Ballroom closed, commission hears of objections to road paving
Published 5:25 pm Tuesday, August 27, 2013
By Fred Guarino
The Lowndes Signal
The Hayneville Plaza Ballroom has been closed until further notice. And the Lowndes County Commission has learned of objections to paving two of the county’s dirt roads.
In addition, the county is seeking help to keep an Alabama Forestry Commission Office in Lowndes County and learned of two possible industrial park expansions into the county.
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Commissioner Carnell McAlpine announced at Monday night’s regular Lowndes County that sometime in the later part of July there was storm damage to the Hayneville Plaza.
And he said the Plaza Ballroom has been closed until renovations and repairs can be made. However, he said, the damage should have no affect the other tenants at this point.
During the consent agenda portion of the meeting, a rental contract was approved for Deep Woods Barbecue Grill at the Plaza.
County Engineer David Butts reported that letters were sent out regarding work to be done pave a portion of Lakeberry Road, Lakeberry Lane, Debeck Road and Fleeton Road, all dirt roads.
The roads are all of an approximately $400,000 Alabama Department of Economic and Community Affairs Grant funding project for which Butts said the county will have to provide funds for any cost over the grant amount.
Monday night, however, Butts said two landowners, who were not named, don’t want the Lakeberry Lane and Lakeberry Road parts of the project to go forward. He said they also do not want to provide the county additional needed right-of-way.
“We sent letters out to the landowners to let them know we are going to be doing the project and there may be additional right-of-way that we may need,” Butts said. “And they have the option of donating the land, we purchase the land or get condemnation.”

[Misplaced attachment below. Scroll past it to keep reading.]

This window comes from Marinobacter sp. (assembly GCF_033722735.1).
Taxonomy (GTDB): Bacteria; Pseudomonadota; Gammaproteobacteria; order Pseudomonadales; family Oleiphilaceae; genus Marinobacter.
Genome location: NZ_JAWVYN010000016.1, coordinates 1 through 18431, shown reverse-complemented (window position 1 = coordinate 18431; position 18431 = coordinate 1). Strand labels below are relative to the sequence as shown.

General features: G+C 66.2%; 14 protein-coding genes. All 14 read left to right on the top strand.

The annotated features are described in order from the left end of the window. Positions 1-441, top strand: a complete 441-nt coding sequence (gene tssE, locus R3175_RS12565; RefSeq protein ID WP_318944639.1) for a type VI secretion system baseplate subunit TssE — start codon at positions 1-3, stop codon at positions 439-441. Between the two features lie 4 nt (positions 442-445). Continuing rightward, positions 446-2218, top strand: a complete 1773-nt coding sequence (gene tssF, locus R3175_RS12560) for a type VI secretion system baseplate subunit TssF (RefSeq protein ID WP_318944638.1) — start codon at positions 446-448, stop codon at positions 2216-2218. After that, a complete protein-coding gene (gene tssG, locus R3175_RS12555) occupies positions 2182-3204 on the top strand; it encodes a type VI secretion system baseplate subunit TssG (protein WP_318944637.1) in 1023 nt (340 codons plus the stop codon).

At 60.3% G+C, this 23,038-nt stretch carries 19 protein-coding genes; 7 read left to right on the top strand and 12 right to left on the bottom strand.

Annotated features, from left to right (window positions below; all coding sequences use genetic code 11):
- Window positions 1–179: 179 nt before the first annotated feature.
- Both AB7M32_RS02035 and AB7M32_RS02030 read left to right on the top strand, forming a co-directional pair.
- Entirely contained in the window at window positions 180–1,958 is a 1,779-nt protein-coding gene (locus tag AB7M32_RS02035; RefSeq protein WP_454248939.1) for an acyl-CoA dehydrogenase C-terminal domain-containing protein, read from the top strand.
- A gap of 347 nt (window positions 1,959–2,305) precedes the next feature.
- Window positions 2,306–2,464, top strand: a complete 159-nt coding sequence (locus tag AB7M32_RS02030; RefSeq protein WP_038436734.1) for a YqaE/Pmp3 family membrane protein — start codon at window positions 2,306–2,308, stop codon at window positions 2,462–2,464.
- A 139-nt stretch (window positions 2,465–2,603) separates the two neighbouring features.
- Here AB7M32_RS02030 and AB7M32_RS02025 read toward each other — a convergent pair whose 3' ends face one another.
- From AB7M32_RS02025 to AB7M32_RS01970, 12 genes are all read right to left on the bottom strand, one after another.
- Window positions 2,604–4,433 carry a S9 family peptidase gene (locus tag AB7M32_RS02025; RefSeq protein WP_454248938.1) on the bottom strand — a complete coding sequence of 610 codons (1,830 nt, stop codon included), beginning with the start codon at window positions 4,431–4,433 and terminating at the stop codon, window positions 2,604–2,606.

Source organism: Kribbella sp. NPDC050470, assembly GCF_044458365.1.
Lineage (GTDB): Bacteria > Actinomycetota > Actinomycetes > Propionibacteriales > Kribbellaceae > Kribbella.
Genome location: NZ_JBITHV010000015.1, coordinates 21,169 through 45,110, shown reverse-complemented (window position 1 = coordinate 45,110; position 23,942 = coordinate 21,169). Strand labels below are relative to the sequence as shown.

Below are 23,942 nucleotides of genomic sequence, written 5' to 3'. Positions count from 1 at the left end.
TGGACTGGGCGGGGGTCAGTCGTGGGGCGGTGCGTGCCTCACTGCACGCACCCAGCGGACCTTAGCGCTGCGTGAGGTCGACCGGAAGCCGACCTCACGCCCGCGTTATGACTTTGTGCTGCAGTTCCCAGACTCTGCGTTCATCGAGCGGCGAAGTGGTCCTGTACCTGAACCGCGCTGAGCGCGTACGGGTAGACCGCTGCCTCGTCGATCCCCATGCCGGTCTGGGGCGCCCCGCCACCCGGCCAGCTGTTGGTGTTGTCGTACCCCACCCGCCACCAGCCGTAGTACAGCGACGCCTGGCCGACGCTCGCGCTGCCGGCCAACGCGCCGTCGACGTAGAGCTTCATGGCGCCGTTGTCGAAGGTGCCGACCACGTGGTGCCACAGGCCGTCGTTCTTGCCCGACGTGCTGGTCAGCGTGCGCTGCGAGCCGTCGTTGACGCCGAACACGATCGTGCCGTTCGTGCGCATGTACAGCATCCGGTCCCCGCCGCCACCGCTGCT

He said only two landowners responded. But he said he “preferred not the name them” until efforts to work it out their objections have been exhausted.
At Commission Chairman Robert Harris’ request, County Attorney Hank Sanders reported on the legal steps necessary to continue the project though condemnation.
He said the land must described, then an offer made, which would include the value of land less value of improvements, and a petition made to the courts.
Sanders said the process could take “several months.”
Commissioner Joseph Barganier said the Alabama Forestry Commission closed its office in Lowndes County about three years ago, but kept the land, building and equipment on Lowndes County Road 45 (Fort Deposit).
He said about 10 days ago he received world that the building and land will be sold, along with several other offices throughout the state.
Barganier made a motion that was seconded by Commissioner Dickson Farrior that the commission contact state and national representatives to try to keep the office in Lowndes County, which was approved unanimously.
State Forester Linda Casey said the land and building for the Forestry Commission Office located in Fort Deposit is being appraised, “We do not have any approval yet to even sell it,” she said. “But it is one of 20 offices the Forestry Commission is looking at as a potential sale to help keep us from reducing head count (employees) any further.”
She said in 2010 after looking at fire load or fire risk, those with low risk was closed. And she said the Lowndes County office in Fort Deposit was one of six offices closed. But she said the State Forestry Commission continues to service the county from Montgomery.
She explained that the Alabama Forestry Commission has seen its budget cut from $35 to $20 million including state and federal funds. And she said the Forestry Commission has cut more than 70 jobs.
She said the Forest Commission has no desire to move equipment out of the county. “All we need is a place to store it,” she said, and to keep it covered. But she said, “We don’t know what else to do… we’re struggling right now to survive.”
Thomas Ellis, co-owner of Priester’s Pecans in Fort Deposit and a representative of the Lowndes County Economic Development Commission, told the County Commission about two possible industrial expansions in Lowndes County that could bring up to 380 jobs.
However, he declined to name the companies involved at this point.
Under the consent agenda, the commission approved a contract to house state inmates at the county jail for $15 per day, approved a rental agreement with Deep Woods Barbecue Grill and an appropriation of $1,000 to the Lowndes County Youth Sports (a Pee Wee type football) Program.
The commission heard from Marcus Williams and Justin Dean of Mutual of Omaha, who said they could save the county 11 percent on employees’ life insurance and offer employees opportunities for additional insurance.
Harris said the commission would take their proposal under advisement.